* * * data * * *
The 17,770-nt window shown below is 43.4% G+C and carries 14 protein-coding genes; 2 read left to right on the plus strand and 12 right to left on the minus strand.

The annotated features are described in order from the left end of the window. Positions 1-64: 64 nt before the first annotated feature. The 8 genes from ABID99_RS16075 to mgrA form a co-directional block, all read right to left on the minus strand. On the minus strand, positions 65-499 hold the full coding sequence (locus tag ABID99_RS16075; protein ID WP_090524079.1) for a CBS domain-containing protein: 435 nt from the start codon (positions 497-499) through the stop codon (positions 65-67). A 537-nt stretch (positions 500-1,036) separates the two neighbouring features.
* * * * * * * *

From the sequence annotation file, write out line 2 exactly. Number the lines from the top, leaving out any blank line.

The annotated features are described in order from the left end of the window. Positions 1-64: 64 nt before the first annotated feature. The 8 genes from ABID99_RS16075 to mgrA form a co-directional block, all read right to left on the minus strand. On the minus strand, positions 65-499 hold the full coding sequence (locus tag ABID99_RS16075; protein ID WP_090524079.1) for a CBS domain-containing protein: 435 nt from the start codon (positions 497-499) through the stop codon (positions 65-67). A 537-nt stretch (positions 500-1,036) separates the two neighbouring features.